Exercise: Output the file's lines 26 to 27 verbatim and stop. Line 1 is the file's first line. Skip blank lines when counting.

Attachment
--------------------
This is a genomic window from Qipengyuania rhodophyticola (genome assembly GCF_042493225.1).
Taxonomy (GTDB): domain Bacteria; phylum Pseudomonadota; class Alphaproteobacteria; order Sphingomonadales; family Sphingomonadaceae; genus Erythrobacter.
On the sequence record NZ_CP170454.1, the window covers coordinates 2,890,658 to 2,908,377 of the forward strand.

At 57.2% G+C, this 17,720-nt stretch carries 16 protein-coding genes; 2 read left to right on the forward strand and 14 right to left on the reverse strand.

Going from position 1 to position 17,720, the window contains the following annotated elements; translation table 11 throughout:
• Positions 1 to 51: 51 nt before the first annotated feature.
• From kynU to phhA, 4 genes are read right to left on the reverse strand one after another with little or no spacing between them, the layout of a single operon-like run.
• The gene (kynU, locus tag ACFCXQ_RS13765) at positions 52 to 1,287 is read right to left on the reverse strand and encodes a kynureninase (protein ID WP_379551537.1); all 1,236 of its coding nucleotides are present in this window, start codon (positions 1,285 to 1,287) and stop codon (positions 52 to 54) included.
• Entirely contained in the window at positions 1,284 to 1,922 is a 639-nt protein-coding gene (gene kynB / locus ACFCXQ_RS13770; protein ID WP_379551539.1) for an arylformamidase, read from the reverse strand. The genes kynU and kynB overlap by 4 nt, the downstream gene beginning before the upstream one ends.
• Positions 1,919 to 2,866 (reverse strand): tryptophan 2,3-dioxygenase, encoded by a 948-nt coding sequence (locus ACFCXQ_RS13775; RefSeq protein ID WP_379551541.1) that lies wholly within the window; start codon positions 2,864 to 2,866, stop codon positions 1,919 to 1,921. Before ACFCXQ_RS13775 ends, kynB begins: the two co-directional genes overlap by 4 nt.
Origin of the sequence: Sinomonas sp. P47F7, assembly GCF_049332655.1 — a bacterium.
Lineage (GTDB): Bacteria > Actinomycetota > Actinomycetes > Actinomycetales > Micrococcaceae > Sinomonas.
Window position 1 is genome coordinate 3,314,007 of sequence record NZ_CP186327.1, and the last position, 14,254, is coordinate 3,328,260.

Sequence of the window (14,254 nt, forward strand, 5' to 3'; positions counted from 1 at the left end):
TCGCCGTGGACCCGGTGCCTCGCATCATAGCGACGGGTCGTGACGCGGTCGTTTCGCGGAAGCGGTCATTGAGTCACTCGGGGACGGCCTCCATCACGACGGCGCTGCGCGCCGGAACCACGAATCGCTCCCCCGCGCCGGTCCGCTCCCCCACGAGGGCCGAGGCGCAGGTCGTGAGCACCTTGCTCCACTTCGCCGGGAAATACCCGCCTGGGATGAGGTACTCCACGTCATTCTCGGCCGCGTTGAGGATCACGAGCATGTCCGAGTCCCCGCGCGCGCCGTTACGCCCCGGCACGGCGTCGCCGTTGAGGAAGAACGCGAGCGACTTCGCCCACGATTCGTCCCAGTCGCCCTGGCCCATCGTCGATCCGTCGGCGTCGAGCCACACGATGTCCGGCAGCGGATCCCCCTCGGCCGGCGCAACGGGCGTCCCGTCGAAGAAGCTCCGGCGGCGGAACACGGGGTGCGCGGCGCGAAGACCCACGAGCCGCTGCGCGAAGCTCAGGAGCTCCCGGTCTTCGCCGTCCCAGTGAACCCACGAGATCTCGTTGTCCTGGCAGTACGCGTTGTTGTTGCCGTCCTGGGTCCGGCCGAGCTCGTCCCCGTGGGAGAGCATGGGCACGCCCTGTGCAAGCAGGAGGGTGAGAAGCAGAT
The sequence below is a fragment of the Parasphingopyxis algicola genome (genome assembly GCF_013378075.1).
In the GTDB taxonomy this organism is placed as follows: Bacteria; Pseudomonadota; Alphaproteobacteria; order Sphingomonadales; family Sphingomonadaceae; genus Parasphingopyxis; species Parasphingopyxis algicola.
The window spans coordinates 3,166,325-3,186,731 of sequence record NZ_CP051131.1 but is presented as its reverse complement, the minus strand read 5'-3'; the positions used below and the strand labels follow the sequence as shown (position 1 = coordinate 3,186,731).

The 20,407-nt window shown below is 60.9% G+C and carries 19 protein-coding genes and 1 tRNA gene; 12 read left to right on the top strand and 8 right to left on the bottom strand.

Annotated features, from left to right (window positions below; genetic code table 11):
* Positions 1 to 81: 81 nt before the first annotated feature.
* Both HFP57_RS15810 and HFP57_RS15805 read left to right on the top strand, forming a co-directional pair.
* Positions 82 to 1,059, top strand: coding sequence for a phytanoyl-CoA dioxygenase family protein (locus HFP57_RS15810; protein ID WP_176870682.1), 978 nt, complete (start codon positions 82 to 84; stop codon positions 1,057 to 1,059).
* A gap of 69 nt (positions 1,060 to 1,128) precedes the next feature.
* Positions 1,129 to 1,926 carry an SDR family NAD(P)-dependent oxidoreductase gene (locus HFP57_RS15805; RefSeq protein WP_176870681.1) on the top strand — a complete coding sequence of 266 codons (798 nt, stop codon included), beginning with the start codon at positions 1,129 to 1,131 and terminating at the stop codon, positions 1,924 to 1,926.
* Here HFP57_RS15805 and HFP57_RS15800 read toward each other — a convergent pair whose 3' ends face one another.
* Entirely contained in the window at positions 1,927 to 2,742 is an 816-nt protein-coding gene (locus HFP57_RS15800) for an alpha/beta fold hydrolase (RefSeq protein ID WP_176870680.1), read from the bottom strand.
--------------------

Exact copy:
* Here HFP57_RS15805 and HFP57_RS15800 read toward each other — a convergent pair whose 3' ends face one another.
* Entirely contained in the window at positions 1,927 to 2,742 is an 816-nt protein-coding gene (locus HFP57_RS15800) for an alpha/beta fold hydrolase (RefSeq protein ID WP_176870680.1), read from the bottom strand.